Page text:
Those toys I bought earlier (rather expensive for someone that just finished high school back then) were collecting dust by the pound. They were nice to have, but never brought me to that sought-out peak. Eventually, I bought the top-rated rabbit vibe from Amazon. In contrast to the previous toys, this thing was a fraction of the price, and I figured I’d give self-pleasure yet another try. Maybe I needed the dual kind of stimulation for both my clit and the rumored G-Spot.

So, I convinced myself it wasn’t against God’s will, and that this wouldn’t be something that should be punished. In silent mantra, I told myself it was fine, confident that if I managed, it wouldn’t bring pain or fear, and on the 14th of December in 2018, my body finally let me cum. It took me over ten years to orgasm. Typing that out makes me feel sorry for myself. But I’m not here to dwell on self-pity.

I remember this rush of warmth quickly radiating from my abdomen into my arms and legs. Every fiber of my being was encompassed by it, and it came in these wonderful gentle ripples. For a few brief moments, I thought I had become the waves lapping softly at the seashore.

And then I was back on earth, with the rabbit still happily buzzing away in my hand. I laid there, dumbfounded, at a loss for words, and stared into the ceiling, wondering where I had gone wrong all these years. Aside from that, I was ridiculously high off of that first surge of dopamine and serotonin (neurotransmitters that get released during and after) that came with orgasm. I was literally a fucking glowstick.

I felt warm and melty all over for a good two hours after it had happened. God, it was fantastic. I always thought that the women on film were faking it, that it was solely for entertainment, that it wasn’t even physically possible for women to orgasm. I figured that my best friend was obviously lying to me, and that even if it were true, it probably wasn’t as amazing as the entire internet had been saying.

Since then, I’ve gotten better at figuring out what makes me cum. It no longer takes me over 1.5hr to get there, as it did when I first managed. I still don’t cum 100% of the time, I still struggle, a lot, even when I “do everything right”. It really depends on the situation I’m in. As such, I’ve got Situational Anorgasmia. But at least I can tell the difference between a-fucking-mazing orgasms and just ‘meh’ ones.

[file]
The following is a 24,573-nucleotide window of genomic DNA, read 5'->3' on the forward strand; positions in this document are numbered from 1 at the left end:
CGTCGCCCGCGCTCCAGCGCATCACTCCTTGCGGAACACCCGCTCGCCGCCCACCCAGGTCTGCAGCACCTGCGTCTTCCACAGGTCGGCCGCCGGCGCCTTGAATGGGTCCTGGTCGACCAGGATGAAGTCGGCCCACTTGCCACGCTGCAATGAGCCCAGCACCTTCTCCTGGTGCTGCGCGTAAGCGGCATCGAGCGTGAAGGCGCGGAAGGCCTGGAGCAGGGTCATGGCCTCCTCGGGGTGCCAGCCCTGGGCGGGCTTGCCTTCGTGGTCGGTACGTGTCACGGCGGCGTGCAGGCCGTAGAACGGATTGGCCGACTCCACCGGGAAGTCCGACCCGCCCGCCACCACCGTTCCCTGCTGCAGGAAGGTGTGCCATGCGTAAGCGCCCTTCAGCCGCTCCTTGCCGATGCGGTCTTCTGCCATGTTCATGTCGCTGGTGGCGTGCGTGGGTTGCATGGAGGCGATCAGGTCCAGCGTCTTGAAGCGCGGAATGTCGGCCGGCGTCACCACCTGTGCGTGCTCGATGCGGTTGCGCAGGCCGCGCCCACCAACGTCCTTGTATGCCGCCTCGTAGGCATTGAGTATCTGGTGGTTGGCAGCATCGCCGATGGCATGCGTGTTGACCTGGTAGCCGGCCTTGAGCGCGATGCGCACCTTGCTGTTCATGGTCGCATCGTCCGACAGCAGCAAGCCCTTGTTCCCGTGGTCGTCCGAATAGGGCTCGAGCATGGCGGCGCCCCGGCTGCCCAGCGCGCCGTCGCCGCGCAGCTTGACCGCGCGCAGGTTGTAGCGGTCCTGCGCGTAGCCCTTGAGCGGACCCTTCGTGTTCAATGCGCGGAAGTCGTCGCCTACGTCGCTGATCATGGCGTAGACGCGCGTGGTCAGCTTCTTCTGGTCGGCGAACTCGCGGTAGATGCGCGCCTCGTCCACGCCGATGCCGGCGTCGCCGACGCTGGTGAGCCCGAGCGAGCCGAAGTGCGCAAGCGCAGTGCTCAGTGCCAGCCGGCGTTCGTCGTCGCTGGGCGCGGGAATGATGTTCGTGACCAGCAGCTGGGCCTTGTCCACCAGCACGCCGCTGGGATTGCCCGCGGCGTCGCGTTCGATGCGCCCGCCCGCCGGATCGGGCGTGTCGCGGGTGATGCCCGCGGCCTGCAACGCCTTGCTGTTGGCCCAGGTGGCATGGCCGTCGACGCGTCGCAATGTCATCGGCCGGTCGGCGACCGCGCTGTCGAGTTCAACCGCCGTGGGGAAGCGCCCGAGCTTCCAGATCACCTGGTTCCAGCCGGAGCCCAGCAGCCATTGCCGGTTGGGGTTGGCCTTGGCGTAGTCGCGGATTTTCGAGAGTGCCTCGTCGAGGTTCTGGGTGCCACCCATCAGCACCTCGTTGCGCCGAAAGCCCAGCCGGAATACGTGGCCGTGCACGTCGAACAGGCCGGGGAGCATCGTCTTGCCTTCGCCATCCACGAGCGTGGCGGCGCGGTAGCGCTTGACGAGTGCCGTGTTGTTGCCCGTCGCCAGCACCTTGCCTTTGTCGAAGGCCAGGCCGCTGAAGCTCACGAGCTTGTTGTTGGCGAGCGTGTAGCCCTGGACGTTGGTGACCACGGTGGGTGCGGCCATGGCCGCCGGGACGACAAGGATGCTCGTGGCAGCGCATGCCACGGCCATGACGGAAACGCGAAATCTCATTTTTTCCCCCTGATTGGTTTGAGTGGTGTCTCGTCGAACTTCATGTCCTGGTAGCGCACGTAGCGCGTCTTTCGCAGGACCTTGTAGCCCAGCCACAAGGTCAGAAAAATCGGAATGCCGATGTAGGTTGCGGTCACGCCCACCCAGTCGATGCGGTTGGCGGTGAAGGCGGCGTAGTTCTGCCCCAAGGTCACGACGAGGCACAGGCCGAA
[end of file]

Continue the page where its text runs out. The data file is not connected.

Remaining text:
I got addicted to trying to make myself cum. Who wouldn’t? I felt like a pre-teen that just figured out how to do it. Better late than never, eh? I started looking into more toys. I joined EdenFantasys’ Review Program, got hold of a good few dozen toys, and dished out some 15 essay-worthy reviews for them. Quite proud of them, really. I took on students and taught them my ways as well.

But I realized that I wanted to have more power over the content I posted. I wanted to reach out to those who struggle to reach orgasm on a regular basis, just like me, and try to point them in the right direction. Perhaps even somehow help them awaken the slumbering beauty that is the human climax.

EdenFantasys can’t do that for me. I can’t reach an anorgasmic community there. Even if I do, that community is really, really small. As such, I hope to reach that neglected community here, with Miss Climax. I want my reviews, ramblings, writings, notes, experiences to be read by those who haven’t ever had an orgasm, by those who struggle to cum. I want to give that community the hope that they deserve, that they, too, can one day writhe in pleasure. Most importantly, I want the anorgasmic community to not give up.

And so here I am. You can call me iovys or Miss Climax. The pun, this time, is intended, because with me, reaching orgasm is oftentimes a hit or miss. Sometimes, I can’t cum for days, and then I truly miss climaxing. Sometimes, I can climax several times in one session – and then I truly feel like Miss Climax, in which I dominate the field. So yeah. That’s my story. That’s why this blog exists.